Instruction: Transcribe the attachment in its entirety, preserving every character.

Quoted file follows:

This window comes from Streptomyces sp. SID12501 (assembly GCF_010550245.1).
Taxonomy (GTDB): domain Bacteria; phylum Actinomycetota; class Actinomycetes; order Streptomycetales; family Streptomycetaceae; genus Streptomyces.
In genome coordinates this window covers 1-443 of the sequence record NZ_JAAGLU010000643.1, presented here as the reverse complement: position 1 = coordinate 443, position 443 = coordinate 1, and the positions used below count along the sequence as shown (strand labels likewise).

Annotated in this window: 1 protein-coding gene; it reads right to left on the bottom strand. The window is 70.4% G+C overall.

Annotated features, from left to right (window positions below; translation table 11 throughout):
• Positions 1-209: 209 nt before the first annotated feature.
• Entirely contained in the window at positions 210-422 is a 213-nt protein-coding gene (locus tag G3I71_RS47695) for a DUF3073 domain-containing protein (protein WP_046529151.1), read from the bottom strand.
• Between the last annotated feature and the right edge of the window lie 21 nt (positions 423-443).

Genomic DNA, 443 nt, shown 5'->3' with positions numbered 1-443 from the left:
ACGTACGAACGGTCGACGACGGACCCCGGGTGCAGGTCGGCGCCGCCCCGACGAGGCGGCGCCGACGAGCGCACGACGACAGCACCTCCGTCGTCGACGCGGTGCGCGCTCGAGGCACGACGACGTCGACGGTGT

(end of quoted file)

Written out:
This window comes from Streptomyces sp. SID12501 (assembly GCF_010550245.1).
Taxonomy (GTDB): domain Bacteria; phylum Actinomycetota; class Actinomycetes; order Streptomycetales; family Streptomycetaceae; genus Streptomyces.
In genome coordinates this window covers 1-443 of the sequence record NZ_JAAGLU010000643.1, presented here as the reverse complement: position 1 = coordinate 443, position 443 = coordinate 1, and the positions used below count along the sequence as shown (strand labels likewise).

Annotated in this window: 1 protein-coding gene; it reads right to left on the bottom strand. The window is 70.4% G+C overall.

Annotated features, from left to right (window positions below; translation table 11 throughout):
• Positions 1-209: 209 nt before the first annotated feature.
• Entirely contained in the window at positions 210-422 is a 213-nt protein-coding gene (locus tag G3I71_RS47695) for a DUF3073 domain-containing protein (protein WP_046529151.1), read from the bottom strand.
• Between the last annotated feature and the right edge of the window lie 21 nt (positions 423-443).

Genomic DNA, 443 nt, shown 5'->3' with positions numbered 1-443 from the left:
ACGTACGAACGGTCGACGACGGACCCCGGGTGCAGGTCGGCGCCGCCCCGACGAGGCGGCGCCGACGAGCGCACGACGACAGCACCTCCGTCGTCGACGCGGTGCGCGCTCGAGGCACGACGACGTCGACGGTGT